Eventually, these pouring strokes will resemble the slow, full-body fluidity of tai chi.3 One of my wonderful teachers, Bob Altheim, described the central principle of tai chi as follows: “The motion is rooted in the feet, generated by the legs, controlled by the waist, and manifested through the fingers.” The same is true when you are pouring rather than pushing. Your fingers (and all other points of contact) are just the delivery mechanism: they are manifesting the stroke, but not actually creating it. Instead, the real movement—the reason your client feels fulfilled—emerges because you have placed your feet in the optimal position, and then moved your lower body to deliver the water weight the client needs. Anything else is excess and clouds that essential, and effortless, contact with the client.

Why to Pour
Pouring feels good, both for you and for your client—no small accomplishment. But its deeper value is that it frees us from the dangerous illusion that we can—and that we must—fix our clients. If we see ourselves as facilitators rather than fixers, we will make our careers longer and more satisfying. As important, when we pour rather than push, we become a model for our clients: we demonstrate to our clients that each of us has the capacity to alter and deepen our own relationship with our own body; that we can create change gracefully. In other words, pouring can be liberating for client and therapist both. Because when we embody the principles of pouring, we are able to inhabit our bodies with greater ease and live our lives with greater effectiveness.  

How to Pour: A Checklist
✔ Bend your knees slightly.
✔ Contact the client by leaning your hips forward, rather than pushing from your upper body.
✔ Pour as much (or as little) of your body weight as the client needs.
✔ If you need more pressure, you can:
- Lean your hips closer to the client.
- Decrease the bend at your knees.
- Step your feet farther away from the table.
- Come up onto your tiptoes.
- Lower your table.
(Doing all of these will increase the amount of body weight you are pouring into the client.)
✔ If you need less pressure, you can:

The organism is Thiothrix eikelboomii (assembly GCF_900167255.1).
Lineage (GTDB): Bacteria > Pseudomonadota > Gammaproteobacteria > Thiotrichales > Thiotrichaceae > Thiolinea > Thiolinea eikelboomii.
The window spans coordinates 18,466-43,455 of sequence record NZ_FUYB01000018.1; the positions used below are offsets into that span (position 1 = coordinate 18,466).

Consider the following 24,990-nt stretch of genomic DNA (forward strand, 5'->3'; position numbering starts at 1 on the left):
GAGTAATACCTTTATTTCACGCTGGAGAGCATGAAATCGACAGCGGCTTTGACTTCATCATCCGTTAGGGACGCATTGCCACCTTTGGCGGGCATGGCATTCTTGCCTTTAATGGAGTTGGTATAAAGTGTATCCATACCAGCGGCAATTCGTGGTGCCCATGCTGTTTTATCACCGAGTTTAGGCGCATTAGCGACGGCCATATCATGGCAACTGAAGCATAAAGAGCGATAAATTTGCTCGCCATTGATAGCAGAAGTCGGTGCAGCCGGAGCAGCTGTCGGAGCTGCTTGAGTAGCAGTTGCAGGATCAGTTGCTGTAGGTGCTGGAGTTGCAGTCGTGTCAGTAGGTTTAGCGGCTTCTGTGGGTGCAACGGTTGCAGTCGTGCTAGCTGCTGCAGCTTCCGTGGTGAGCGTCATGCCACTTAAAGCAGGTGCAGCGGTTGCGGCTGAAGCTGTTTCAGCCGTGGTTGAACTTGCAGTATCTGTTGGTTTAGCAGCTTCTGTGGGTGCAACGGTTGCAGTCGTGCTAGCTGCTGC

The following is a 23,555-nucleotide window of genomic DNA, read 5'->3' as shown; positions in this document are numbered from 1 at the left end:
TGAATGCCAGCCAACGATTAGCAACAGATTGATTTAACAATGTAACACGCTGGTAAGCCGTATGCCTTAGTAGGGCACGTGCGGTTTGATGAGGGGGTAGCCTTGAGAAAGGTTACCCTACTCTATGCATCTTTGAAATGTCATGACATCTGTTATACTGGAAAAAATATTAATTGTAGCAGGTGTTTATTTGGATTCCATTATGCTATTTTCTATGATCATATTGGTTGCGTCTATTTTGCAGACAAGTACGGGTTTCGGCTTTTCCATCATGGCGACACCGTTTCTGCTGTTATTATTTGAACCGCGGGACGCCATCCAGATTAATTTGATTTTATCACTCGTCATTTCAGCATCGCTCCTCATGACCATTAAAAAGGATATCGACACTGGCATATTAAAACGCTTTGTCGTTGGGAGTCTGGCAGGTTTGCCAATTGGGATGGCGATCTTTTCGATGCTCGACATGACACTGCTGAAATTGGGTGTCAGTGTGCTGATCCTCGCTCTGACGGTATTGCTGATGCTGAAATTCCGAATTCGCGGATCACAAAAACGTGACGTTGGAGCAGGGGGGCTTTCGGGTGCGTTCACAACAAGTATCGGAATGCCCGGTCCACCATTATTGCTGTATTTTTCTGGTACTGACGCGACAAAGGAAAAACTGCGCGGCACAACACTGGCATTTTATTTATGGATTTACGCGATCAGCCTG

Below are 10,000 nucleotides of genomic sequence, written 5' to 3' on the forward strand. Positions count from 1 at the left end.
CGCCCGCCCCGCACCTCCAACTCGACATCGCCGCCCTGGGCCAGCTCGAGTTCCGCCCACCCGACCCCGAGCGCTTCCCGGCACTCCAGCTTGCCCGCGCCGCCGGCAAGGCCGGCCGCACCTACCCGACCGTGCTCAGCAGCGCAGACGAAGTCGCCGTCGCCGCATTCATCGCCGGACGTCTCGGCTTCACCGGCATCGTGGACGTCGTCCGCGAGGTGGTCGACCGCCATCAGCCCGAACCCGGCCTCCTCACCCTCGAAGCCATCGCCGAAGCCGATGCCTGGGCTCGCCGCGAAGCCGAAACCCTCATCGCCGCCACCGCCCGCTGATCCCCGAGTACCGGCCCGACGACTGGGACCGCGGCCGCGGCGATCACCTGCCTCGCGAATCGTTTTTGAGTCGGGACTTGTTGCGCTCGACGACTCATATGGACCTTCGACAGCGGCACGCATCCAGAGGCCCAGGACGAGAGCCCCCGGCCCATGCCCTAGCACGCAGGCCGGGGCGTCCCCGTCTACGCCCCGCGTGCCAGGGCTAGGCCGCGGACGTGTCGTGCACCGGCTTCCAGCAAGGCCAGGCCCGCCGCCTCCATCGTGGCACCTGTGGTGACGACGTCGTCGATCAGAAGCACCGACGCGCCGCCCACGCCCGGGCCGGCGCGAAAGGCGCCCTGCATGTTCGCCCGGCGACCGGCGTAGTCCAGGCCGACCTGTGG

- Bend your knees further.
- Step your feet closer to the table.
- Lean your hips away from the client.
(Doing all of these will decrease the amount of body weight you are pouring into the client.)

✔ Once you’ve established your contact, the joints of the upper body (fingers, wrists, elbows, and shoulders) should hardly move.
✔ Instead, create the stroke by moving the hips, knees, and feet; your point of contact simply manifests that lower-body movement.

1. A note of clarity: when performing lunge strokes along the sides of the table, your back leg should always be the leg closest to the table. Your front leg—the leg you are pouring toward as you perform the stroke—should always be your outside leg, the one farther away from the table.  
2. A related problem emerges here: when we get too close to the table we tend to lean against the table. There’s nothing inherently wrong with leaning against the table—indeed, for some strokes it is required—but the problem is that when we are against the table, we tend to waste our body weight, as we pour it into the table, rather than into the client.
3. The continuing education workshops of Carole Osborne offer a gorgeous glimpse into how we can utilize the principles of tai chi in our work. Like so many therapists, my work has been transformed under her instruction, as brilliant as it is gentle.

David M. Lobenstine, LMT, is owner of Full Breath Massage in New York City. He combines an attention to the breath, along with deep tissue and myofascial work, to help clients inhabit their body anew. He also teaches continuing education classes to help LMTs engage with their breath and their clients’ breath. Find him at davidlobenstine@gmail.com and www.fullbreathmassage.com.